The history of child kidnapping still active today

For more than 150 years, part of the U.S. government’s systematic abuse of Native people was the mass forced kidnapping of children from their homes as young as five years old. They were separated from their families for years in so-called Indian residential schools. Their language and culture were banned, their hair cut off, with beatings and abuse commonplace.

If the family refused the child’s removal, they would be starved by the government by being denied food. This year, the horrors of mass kidnapping were revealed when thousands of children’s bodies were found buried in mass graves on schools’ grounds in the United States and Canada. It is just the tip of the iceberg.

Still prevalent today is the widespread practice of states like South Dakota and North Dakota removing thousands of Native children from their homes, often languishing for years in foster care or boarding schools, denied their family and their culture.

I attended an all-day meeting in Rapid City, South Dakota, in January 2020 with other PSL members, when dozens of Lakota members from Pine Ridge and Cheyenne River reservations, young and old, related their own experience of being forced into the boarding schools or held against their will in foster care, physically and sexually abused. They were denied their culture and language and made to feel inferior. Many spoke of how they fell into alcoholism and drug addiction because of the physical and psychological pain they suffered.

One of the arguments that ICWA opponents used in the oral hearing was that ICWA keeps children from being adopted by willing non-Native people, and therefore, thousands are left in foster care. But Jean Roach, longtime activist and Minicoujou member of Cheyenne River Reservation, explains that just in the state of South Dakota, thousands of children are removed from their family’s homes by the state’s social services without any remedial measures or attempt to heal and reunite the family. She was one of the sponsors of the Rapid City meeting in January.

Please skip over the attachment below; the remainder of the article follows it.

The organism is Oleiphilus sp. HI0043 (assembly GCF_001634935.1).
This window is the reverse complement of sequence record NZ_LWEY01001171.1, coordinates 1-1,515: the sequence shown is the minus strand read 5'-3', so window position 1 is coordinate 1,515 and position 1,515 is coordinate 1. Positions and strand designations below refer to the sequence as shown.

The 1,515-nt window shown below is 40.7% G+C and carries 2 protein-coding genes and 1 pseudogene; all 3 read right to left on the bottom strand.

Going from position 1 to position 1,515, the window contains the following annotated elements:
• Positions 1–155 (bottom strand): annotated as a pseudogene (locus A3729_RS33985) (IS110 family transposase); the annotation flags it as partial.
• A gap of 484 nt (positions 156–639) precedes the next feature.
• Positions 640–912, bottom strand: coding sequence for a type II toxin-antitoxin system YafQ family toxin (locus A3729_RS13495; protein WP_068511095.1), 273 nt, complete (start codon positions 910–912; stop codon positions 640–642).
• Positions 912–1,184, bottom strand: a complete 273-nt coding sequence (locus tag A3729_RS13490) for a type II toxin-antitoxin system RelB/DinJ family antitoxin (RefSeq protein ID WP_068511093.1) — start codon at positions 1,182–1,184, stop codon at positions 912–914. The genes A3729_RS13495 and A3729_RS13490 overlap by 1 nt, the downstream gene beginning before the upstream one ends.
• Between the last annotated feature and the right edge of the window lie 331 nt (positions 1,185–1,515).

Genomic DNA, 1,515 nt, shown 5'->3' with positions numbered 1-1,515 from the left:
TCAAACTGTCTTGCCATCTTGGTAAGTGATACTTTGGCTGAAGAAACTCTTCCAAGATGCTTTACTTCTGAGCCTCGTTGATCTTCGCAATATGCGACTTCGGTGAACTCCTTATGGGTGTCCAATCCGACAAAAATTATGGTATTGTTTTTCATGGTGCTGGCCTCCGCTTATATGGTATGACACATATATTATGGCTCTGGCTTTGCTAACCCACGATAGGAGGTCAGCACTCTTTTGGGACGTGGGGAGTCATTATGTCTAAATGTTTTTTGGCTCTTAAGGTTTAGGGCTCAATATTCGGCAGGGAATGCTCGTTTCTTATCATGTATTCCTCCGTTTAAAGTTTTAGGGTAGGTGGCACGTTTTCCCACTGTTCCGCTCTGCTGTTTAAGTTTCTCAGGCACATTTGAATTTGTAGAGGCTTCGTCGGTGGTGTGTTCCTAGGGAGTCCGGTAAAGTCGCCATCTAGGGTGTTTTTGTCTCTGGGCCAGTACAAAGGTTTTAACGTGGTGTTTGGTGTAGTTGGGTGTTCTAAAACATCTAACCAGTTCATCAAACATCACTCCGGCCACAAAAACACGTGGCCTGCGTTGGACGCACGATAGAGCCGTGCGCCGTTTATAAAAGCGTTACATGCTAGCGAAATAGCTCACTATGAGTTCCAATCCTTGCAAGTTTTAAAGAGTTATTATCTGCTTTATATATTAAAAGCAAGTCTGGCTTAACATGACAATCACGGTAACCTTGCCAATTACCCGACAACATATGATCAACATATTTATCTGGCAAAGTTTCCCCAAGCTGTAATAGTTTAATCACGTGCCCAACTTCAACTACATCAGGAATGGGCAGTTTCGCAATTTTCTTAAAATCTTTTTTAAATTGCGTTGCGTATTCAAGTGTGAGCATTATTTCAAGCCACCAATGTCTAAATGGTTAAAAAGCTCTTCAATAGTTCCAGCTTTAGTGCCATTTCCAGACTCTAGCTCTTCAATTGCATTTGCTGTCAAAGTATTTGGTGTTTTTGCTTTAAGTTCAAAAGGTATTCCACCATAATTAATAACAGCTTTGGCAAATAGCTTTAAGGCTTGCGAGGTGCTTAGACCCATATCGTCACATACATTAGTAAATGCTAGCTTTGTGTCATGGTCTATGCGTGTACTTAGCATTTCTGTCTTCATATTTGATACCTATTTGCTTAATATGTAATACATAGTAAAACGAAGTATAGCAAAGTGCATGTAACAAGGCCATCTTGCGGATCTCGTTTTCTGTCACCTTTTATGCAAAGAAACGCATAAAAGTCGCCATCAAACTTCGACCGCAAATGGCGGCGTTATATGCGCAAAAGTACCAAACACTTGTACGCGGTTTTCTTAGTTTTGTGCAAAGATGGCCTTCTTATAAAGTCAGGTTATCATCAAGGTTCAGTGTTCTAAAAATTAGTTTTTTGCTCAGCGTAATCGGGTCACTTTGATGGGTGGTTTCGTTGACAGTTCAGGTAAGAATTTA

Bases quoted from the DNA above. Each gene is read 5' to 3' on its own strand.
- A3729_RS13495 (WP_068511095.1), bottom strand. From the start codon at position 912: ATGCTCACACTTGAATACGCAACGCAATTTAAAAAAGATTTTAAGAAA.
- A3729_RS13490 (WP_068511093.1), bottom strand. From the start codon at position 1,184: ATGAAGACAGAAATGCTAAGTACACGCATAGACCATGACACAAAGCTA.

The parties opposing ICWA claim that thousands of Native children who remain in foster care outnumber the Native families available, and thus, the children are harmed by not being adopted by non-Native families. But as Roach points out, just in the case of South Dakota, thousands of Native children are in foster care because they are taken from their parents, often due to alcohol or drug issues or just plain poverty. She says:

“The parents and grandparents have to jump through hoops to get their children back. Often, they fail because they don’t have the resources or the state considers them too poor. If they overturn ICWA. It will be a free-for-all with our children. This is about genocide. The children do not learn their identity when they are separated from their people, tradition and culture, and many times they are exposed to racism and isolation. It leads to other issues, to suicide, to confusion. Their skin will never turn white. They will always be a Native child. It is a road of destruction when you take them out of their community.”

White supremacy has long guided the genocidal actions of the U.S. government from the time of its foundation to today. The colonial occupation, wholesale removal of Native peoples and wars were only partially settled in hundreds of treaties between the Native nations and the federal government — treaties that were all violated.

In the 1950s, there was an attempt by the federal government to terminate tribal rights and remove families from reservations to cities. But the rise of the Native struggle stretching from Minneapolis to Wounded Knee to Alcatraz in the 1960s, led to federal laws and policies reinforcing rights of the Native nations. Even if limited in their scope, they were an important advance. The uprisings led by the American Indian Movement, United Native Americans, United American Indians of New England, the International Indian Treaty Council and others helped spur grassroots Native movements and the reclaiming of stolen rights and land.

In his autobiography “Ojibwe Warrior,” AIM co-founder Dennis Banks wrote that while in prison for grocery theft to feed his children, “I would read the papers and see that demonstrations about civil rights and the Vietnam war were going on all over the country. I desperately wanted to be part of a movement for Indian people, but we had no organization to address social reform, human rights or treaty rights …